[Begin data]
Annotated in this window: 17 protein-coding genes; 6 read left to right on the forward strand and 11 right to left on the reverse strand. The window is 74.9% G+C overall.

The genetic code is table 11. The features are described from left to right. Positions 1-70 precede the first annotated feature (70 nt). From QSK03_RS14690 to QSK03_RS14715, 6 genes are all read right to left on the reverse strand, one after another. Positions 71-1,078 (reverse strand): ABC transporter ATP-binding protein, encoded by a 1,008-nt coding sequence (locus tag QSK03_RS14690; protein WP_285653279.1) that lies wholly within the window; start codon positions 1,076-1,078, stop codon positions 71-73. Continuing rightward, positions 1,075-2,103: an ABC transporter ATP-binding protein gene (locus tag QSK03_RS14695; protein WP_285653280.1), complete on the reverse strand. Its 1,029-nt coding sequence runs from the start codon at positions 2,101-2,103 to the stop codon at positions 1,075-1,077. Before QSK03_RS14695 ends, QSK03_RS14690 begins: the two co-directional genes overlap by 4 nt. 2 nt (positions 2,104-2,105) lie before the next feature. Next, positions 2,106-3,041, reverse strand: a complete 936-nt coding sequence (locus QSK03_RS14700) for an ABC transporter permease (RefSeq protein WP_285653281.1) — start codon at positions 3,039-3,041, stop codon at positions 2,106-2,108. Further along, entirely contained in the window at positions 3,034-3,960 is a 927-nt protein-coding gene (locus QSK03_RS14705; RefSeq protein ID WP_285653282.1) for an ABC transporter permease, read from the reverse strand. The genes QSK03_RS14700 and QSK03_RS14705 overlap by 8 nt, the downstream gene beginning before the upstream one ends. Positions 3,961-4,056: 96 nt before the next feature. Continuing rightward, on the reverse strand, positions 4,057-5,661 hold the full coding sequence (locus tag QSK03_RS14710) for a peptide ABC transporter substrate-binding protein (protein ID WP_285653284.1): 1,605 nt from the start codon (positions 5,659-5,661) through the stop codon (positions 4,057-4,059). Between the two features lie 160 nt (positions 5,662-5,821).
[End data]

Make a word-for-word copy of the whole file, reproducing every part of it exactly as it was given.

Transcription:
Annotated in this window: 17 protein-coding genes; 6 read left to right on the forward strand and 11 right to left on the reverse strand. The window is 74.9% G+C overall.

The genetic code is table 11. The features are described from left to right. Positions 1-70 precede the first annotated feature (70 nt). From QSK03_RS14690 to QSK03_RS14715, 6 genes are all read right to left on the reverse strand, one after another. Positions 71-1,078 (reverse strand): ABC transporter ATP-binding protein, encoded by a 1,008-nt coding sequence (locus tag QSK03_RS14690; protein WP_285653279.1) that lies wholly within the window; start codon positions 1,076-1,078, stop codon positions 71-73. Continuing rightward, positions 1,075-2,103: an ABC transporter ATP-binding protein gene (locus tag QSK03_RS14695; protein WP_285653280.1), complete on the reverse strand. Its 1,029-nt coding sequence runs from the start codon at positions 2,101-2,103 to the stop codon at positions 1,075-1,077. Before QSK03_RS14695 ends, QSK03_RS14690 begins: the two co-directional genes overlap by 4 nt. 2 nt (positions 2,104-2,105) lie before the next feature. Next, positions 2,106-3,041, reverse strand: a complete 936-nt coding sequence (locus QSK03_RS14700) for an ABC transporter permease (RefSeq protein WP_285653281.1) — start codon at positions 3,039-3,041, stop codon at positions 2,106-2,108. Further along, entirely contained in the window at positions 3,034-3,960 is a 927-nt protein-coding gene (locus QSK03_RS14705; RefSeq protein ID WP_285653282.1) for an ABC transporter permease, read from the reverse strand. The genes QSK03_RS14700 and QSK03_RS14705 overlap by 8 nt, the downstream gene beginning before the upstream one ends. Positions 3,961-4,056: 96 nt before the next feature. Continuing rightward, on the reverse strand, positions 4,057-5,661 hold the full coding sequence (locus tag QSK03_RS14710) for a peptide ABC transporter substrate-binding protein (protein ID WP_285653284.1): 1,605 nt from the start codon (positions 5,659-5,661) through the stop codon (positions 4,057-4,059). Between the two features lie 160 nt (positions 5,662-5,821).